The drug blocks the brain’s pain receptors and can knock people unconscious within minutes or put them in a dissociative, trancelike state. Those qualities are useful for treating chronic pain and depression, but it’s also become a popular recreational drug, with people snorting it to get high or lost in a “K-hole,” a state where users feel detached from reality. Several lawyers told the Cut they’ve recently noticed another insidious ketamine application: police officers and paramedics using the drug as another tool to terrorize Black people. In dozens of recorded cases, officers have instructed paramedics to inject civilians with ketamine, using safety as a justification. In reality, though, the sedative is often being abused just like guns and tasers.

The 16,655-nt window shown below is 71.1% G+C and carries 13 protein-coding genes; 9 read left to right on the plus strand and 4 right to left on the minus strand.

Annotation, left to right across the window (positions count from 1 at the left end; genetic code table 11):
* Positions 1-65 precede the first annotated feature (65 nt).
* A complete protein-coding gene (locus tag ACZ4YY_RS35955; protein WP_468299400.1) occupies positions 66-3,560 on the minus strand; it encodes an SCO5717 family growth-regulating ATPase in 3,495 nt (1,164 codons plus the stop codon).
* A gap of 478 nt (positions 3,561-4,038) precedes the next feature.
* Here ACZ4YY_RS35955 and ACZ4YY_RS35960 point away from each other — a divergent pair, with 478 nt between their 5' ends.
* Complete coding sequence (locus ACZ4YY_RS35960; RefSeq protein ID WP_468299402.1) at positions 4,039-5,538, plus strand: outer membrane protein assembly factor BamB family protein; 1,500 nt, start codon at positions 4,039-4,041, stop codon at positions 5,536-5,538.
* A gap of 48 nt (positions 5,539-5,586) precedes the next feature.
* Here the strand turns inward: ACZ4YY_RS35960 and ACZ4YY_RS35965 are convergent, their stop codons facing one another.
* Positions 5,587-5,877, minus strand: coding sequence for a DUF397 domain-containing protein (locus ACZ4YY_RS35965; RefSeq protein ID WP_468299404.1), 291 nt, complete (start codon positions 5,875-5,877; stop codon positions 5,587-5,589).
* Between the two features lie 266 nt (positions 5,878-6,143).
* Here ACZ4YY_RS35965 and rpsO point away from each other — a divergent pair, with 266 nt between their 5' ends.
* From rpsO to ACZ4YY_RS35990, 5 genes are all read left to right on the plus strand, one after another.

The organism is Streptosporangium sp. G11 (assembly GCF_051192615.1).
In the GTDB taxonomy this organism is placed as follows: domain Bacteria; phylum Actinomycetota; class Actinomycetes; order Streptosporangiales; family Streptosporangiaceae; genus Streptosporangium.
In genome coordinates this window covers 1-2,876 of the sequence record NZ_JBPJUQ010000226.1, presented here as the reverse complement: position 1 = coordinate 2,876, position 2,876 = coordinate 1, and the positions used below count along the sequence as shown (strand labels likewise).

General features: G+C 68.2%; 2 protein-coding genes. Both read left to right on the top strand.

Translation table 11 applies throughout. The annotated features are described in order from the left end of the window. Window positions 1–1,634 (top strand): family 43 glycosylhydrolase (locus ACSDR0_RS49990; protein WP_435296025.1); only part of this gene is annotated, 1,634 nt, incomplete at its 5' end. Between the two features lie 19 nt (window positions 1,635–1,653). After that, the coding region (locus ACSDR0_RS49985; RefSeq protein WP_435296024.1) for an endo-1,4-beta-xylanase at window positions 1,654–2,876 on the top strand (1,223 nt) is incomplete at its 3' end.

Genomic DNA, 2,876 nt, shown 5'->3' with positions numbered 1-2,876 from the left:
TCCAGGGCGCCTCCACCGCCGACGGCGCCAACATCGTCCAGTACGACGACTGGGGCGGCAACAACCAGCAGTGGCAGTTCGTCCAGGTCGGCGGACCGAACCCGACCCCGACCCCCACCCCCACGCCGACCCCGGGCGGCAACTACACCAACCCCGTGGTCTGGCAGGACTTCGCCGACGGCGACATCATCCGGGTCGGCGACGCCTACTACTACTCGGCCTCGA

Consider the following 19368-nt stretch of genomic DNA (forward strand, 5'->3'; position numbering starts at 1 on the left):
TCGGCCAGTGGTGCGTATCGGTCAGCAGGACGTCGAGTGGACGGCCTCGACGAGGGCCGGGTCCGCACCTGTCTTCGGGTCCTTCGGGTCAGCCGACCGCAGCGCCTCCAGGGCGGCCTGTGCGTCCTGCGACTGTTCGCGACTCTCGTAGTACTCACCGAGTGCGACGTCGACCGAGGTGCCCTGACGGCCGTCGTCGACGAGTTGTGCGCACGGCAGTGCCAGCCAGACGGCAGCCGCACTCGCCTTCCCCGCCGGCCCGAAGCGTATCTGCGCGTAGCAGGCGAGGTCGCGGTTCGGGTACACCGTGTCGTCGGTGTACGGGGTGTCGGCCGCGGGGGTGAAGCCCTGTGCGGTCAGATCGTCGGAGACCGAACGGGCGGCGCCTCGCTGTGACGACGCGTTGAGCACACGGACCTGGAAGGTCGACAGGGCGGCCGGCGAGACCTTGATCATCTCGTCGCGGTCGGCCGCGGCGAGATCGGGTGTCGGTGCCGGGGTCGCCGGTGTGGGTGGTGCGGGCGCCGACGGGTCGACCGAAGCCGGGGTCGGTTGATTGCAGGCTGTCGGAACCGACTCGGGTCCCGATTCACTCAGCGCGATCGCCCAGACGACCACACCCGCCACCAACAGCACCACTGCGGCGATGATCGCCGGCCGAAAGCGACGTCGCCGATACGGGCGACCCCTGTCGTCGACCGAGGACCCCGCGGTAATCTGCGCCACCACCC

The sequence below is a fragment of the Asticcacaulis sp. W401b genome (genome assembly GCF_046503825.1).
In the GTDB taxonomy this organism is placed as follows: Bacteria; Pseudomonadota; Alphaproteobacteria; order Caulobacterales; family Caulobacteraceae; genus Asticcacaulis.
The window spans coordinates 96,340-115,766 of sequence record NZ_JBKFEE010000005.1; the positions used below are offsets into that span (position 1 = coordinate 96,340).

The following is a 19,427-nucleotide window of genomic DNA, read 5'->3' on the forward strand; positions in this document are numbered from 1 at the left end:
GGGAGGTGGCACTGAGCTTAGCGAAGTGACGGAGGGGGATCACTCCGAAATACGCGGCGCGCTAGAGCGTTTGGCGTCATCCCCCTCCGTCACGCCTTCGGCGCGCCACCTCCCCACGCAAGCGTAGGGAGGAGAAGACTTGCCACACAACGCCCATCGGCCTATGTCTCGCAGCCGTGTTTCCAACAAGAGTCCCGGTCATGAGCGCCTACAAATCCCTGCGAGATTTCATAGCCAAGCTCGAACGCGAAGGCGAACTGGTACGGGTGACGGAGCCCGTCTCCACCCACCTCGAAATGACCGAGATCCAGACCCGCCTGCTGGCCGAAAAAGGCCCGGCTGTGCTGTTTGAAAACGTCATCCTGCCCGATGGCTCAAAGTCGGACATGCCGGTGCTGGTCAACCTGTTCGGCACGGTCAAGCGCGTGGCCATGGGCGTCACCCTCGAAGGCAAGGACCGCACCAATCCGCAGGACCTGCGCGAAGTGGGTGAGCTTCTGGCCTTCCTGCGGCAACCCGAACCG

“I think ketamine has been weaponized particularly against people of color,” said Mari Newman, the lawyer for McClain’s family. “The right to bodily integrity is a fundamental one which has to be respected.”
“It is a new weapon,” said Kenneth Udoibok, a Minneapolis-based lawyer who specializes in police brutality cases. “It absolves the police officers of the consequences of deploying a taser.”
There is no publicly available data on how often ketamine is used during arrests in America. The issue first attracted widespread attention in 2018, when the Minneapolis Star Tribune published a report that revealed the city’s police department had been directing paramedics to inject people with the drug. In 2017 alone, the report said there were at least 62 documented cases in which people were sedated with ketamine during police calls. In Colorado, 90 fire departments and emergency medical agencies can legally use ketamine to treat people who are agitated or aggressive.